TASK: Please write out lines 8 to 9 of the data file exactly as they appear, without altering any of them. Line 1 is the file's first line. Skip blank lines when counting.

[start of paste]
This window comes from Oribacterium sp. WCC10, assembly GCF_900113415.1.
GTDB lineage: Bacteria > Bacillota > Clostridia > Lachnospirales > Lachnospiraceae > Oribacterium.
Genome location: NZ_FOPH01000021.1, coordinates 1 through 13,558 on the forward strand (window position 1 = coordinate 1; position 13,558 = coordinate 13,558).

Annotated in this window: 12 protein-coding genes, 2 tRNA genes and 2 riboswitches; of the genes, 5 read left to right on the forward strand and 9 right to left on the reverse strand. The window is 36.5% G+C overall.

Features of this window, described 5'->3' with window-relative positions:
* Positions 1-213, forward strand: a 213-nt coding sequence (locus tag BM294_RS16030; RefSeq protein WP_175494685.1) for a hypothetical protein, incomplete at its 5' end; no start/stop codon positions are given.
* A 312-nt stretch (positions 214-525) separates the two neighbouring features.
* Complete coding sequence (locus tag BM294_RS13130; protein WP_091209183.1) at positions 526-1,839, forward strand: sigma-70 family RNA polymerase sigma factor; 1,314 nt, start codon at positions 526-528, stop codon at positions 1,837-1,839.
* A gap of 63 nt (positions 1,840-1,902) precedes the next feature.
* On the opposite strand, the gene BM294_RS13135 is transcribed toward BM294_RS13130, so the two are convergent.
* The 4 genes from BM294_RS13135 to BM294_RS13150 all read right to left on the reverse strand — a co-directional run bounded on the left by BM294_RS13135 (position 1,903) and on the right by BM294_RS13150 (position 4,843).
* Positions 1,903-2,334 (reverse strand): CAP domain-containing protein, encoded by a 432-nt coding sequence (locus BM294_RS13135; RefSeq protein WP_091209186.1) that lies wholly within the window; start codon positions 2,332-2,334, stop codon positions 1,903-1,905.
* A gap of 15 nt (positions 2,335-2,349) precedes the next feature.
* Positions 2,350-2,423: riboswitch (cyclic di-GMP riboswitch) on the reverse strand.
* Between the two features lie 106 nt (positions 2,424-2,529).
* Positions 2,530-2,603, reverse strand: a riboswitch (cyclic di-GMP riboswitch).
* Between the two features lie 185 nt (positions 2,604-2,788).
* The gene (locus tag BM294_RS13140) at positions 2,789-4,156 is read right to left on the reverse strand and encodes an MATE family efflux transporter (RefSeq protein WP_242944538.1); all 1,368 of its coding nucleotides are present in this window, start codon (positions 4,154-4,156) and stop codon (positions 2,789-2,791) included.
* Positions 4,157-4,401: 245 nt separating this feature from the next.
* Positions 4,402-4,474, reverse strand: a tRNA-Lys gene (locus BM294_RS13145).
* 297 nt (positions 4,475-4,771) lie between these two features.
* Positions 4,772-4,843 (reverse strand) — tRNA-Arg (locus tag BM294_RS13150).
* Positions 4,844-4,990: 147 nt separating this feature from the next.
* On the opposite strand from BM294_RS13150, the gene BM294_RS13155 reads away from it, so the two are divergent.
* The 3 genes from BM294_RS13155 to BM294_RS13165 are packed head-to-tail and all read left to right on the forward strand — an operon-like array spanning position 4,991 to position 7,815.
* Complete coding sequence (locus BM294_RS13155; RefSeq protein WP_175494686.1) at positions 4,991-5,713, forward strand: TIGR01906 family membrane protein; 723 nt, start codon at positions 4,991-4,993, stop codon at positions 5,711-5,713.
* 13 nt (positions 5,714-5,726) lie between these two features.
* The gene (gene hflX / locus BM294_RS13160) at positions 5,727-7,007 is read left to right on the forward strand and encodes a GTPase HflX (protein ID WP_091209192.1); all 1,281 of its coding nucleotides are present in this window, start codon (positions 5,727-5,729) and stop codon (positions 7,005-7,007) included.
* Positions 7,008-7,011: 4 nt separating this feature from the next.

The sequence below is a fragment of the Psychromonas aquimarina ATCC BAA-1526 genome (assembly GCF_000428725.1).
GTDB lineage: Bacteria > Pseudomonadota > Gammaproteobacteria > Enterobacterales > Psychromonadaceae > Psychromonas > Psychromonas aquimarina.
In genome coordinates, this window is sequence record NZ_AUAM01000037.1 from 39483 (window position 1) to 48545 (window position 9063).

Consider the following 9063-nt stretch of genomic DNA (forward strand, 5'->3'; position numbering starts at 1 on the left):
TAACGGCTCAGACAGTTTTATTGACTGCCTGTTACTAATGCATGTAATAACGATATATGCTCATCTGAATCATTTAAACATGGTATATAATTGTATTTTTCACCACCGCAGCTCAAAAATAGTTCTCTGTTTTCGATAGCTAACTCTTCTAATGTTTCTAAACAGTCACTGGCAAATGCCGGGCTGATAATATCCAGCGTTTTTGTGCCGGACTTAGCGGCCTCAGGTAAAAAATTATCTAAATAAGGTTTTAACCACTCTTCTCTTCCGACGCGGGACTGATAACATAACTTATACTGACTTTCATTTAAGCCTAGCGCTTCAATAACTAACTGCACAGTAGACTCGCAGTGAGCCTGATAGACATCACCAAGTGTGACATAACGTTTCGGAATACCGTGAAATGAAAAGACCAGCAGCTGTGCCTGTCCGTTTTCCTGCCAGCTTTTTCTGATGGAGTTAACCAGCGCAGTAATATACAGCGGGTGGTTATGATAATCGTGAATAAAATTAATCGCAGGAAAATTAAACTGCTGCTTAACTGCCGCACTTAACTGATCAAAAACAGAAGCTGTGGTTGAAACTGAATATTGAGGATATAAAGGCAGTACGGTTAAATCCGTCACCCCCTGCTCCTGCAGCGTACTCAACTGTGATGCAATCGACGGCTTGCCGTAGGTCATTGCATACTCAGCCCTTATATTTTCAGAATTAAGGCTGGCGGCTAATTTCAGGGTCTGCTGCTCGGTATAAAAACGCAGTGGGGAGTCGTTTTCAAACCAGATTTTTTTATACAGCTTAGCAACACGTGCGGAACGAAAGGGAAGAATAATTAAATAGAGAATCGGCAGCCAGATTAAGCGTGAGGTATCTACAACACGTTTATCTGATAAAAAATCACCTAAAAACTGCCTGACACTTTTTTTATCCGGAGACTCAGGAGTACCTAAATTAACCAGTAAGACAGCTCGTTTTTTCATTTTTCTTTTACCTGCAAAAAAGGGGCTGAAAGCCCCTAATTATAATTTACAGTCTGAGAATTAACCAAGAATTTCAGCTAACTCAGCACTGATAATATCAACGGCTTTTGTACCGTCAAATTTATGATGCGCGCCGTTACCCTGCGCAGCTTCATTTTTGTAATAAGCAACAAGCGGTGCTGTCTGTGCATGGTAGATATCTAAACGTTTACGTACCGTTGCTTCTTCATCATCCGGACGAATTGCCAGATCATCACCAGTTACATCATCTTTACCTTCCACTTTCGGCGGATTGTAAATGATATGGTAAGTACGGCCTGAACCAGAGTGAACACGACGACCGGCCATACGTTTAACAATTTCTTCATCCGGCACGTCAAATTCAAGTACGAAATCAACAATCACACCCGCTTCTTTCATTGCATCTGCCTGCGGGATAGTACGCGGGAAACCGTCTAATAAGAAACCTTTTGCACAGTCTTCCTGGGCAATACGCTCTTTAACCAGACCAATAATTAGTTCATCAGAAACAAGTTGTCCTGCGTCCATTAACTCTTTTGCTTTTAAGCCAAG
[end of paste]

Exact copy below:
* Complete coding sequence (locus tag BM294_RS13130; protein WP_091209183.1) at positions 526-1,839, forward strand: sigma-70 family RNA polymerase sigma factor; 1,314 nt, start codon at positions 526-528, stop codon at positions 1,837-1,839.
* A gap of 63 nt (positions 1,840-1,902) precedes the next feature.